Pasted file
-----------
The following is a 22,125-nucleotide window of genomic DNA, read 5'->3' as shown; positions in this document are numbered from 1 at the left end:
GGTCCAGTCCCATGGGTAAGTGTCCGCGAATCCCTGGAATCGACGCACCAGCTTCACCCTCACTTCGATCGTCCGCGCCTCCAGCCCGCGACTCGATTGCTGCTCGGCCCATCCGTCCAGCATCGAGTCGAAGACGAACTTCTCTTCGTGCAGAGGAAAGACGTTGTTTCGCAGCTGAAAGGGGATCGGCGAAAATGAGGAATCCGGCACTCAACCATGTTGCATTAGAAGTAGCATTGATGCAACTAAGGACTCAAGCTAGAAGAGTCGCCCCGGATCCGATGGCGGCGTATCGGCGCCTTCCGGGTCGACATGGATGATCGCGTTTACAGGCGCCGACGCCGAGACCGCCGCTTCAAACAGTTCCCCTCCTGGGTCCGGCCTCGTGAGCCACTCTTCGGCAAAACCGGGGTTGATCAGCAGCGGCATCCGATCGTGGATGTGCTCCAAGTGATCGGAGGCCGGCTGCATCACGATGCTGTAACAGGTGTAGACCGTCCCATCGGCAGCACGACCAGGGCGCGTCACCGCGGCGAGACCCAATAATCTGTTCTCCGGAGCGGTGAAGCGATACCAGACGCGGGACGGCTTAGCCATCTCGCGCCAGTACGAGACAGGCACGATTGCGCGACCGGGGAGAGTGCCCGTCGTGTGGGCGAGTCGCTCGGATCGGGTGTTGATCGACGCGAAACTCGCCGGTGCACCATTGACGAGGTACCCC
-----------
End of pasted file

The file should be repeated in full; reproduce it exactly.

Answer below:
The following is a 22,125-nucleotide window of genomic DNA, read 5'->3' as shown; positions in this document are numbered from 1 at the left end:
GGTCCAGTCCCATGGGTAAGTGTCCGCGAATCCCTGGAATCGACGCACCAGCTTCACCCTCACTTCGATCGTCCGCGCCTCCAGCCCGCGACTCGATTGCTGCTCGGCCCATCCGTCCAGCATCGAGTCGAAGACGAACTTCTCTTCGTGCAGAGGAAAGACGTTGTTTCGCAGCTGAAAGGGGATCGGCGAAAATGAGGAATCCGGCACTCAACCATGTTGCATTAGAAGTAGCATTGATGCAACTAAGGACTCAAGCTAGAAGAGTCGCCCCGGATCCGATGGCGGCGTATCGGCGCCTTCCGGGTCGACATGGATGATCGCGTTTACAGGCGCCGACGCCGAGACCGCCGCTTCAAACAGTTCCCCTCCTGGGTCCGGCCTCGTGAGCCACTCTTCGGCAAAACCGGGGTTGATCAGCAGCGGCATCCGATCGTGGATGTGCTCCAAGTGATCGGAGGCCGGCTGCATCACGATGCTGTAACAGGTGTAGACCGTCCCATCGGCAGCACGACCAGGGCGCGTCACCGCGGCGAGACCCAATAATCTGTTCTCCGGAGCGGTGAAGCGATACCAGACGCGGGACGGCTTAGCCATCTCGCGCCAGTACGAGACAGGCACGATTGCGCGACCGGGGAGAGTGCCCGTCGTGTGGGCGAGTCGCTCGGATCGGGTGTTGATCGACGCGAAACTCGCCGGTGCACCATTGACGAGGTACCCC